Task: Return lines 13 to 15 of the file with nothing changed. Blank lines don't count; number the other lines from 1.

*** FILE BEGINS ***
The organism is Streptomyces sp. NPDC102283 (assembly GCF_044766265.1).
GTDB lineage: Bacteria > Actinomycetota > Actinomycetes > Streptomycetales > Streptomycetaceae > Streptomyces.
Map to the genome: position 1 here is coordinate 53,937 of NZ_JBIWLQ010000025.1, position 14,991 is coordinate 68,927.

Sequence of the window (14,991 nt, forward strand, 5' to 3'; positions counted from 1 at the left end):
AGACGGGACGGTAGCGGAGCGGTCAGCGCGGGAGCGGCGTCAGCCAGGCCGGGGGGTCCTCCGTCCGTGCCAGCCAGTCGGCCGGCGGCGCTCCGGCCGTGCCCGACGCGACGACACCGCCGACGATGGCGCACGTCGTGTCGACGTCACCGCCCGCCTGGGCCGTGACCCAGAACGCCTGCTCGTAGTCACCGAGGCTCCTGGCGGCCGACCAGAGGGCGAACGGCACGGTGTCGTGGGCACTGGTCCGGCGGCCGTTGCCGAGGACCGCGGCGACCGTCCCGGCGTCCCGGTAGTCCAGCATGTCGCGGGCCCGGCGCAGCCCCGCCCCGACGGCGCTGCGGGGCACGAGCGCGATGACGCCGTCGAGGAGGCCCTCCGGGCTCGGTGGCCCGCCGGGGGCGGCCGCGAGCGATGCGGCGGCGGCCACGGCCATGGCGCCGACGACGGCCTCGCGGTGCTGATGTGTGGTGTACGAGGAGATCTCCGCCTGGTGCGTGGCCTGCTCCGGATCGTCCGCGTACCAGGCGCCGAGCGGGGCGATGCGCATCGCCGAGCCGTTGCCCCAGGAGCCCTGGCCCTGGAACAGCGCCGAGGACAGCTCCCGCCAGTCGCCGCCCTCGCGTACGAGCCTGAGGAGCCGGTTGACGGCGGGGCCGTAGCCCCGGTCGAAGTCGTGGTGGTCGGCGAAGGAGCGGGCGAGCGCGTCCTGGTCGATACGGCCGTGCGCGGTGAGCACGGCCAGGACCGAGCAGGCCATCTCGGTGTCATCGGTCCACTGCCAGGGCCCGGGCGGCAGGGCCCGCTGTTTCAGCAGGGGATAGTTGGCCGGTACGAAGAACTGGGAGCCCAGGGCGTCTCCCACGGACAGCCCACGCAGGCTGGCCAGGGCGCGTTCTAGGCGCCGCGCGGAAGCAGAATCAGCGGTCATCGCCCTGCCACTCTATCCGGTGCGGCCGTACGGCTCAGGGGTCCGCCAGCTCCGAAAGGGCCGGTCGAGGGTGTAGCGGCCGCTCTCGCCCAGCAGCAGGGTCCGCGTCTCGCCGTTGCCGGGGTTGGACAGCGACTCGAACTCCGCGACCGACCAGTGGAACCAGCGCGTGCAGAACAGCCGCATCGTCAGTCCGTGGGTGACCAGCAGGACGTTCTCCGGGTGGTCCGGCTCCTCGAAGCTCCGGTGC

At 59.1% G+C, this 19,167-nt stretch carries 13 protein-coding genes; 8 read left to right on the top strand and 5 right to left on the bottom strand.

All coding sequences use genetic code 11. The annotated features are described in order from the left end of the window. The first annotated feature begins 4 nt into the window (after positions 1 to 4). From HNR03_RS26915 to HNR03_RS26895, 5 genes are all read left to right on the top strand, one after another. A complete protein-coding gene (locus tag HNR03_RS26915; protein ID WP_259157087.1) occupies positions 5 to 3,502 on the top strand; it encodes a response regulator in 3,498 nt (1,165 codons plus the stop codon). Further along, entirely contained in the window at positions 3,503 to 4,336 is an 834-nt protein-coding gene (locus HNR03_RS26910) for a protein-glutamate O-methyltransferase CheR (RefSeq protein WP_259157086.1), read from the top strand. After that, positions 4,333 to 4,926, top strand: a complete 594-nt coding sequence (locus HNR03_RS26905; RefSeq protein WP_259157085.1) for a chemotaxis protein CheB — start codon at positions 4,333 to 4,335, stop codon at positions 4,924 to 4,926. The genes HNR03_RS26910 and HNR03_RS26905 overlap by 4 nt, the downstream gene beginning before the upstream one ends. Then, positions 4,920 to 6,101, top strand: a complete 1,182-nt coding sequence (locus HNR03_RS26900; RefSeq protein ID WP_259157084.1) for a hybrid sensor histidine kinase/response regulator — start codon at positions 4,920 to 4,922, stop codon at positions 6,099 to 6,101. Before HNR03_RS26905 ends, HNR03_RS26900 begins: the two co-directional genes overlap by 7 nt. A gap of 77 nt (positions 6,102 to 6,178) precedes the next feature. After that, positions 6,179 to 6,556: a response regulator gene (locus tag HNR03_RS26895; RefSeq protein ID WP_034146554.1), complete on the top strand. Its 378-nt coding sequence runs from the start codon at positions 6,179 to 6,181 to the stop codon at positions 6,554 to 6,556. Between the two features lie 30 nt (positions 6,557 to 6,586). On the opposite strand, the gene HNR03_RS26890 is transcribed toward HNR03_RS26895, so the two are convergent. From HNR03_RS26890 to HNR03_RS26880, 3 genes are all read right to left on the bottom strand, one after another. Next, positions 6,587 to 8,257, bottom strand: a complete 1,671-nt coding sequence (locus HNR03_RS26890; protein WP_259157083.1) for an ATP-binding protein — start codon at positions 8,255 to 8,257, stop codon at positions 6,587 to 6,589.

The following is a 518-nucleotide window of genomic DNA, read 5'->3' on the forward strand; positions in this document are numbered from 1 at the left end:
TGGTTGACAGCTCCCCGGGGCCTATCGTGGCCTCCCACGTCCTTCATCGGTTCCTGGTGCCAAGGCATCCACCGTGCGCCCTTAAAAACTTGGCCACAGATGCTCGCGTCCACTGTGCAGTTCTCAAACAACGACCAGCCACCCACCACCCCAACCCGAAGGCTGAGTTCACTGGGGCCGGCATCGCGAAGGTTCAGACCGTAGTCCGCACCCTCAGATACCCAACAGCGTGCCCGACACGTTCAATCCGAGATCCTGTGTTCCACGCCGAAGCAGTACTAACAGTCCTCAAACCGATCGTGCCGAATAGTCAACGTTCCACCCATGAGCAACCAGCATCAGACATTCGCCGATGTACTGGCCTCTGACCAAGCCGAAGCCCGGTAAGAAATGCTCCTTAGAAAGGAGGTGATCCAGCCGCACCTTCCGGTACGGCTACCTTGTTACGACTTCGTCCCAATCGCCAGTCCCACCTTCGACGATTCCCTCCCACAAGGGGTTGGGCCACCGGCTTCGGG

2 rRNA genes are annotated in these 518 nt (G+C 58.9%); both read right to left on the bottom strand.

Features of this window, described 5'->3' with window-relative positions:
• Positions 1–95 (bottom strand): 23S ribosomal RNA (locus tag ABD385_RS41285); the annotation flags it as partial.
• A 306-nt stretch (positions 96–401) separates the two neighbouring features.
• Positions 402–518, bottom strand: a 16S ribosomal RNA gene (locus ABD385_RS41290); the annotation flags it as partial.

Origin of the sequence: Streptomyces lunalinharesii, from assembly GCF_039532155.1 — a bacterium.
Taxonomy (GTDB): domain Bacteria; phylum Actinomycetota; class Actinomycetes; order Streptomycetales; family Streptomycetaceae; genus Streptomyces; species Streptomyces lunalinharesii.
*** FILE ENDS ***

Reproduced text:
• A 306-nt stretch (positions 96–401) separates the two neighbouring features.
• Positions 402–518, bottom strand: a 16S ribosomal RNA gene (locus ABD385_RS41290); the annotation flags it as partial.

Origin of the sequence: Streptomyces lunalinharesii, from assembly GCF_039532155.1 — a bacterium.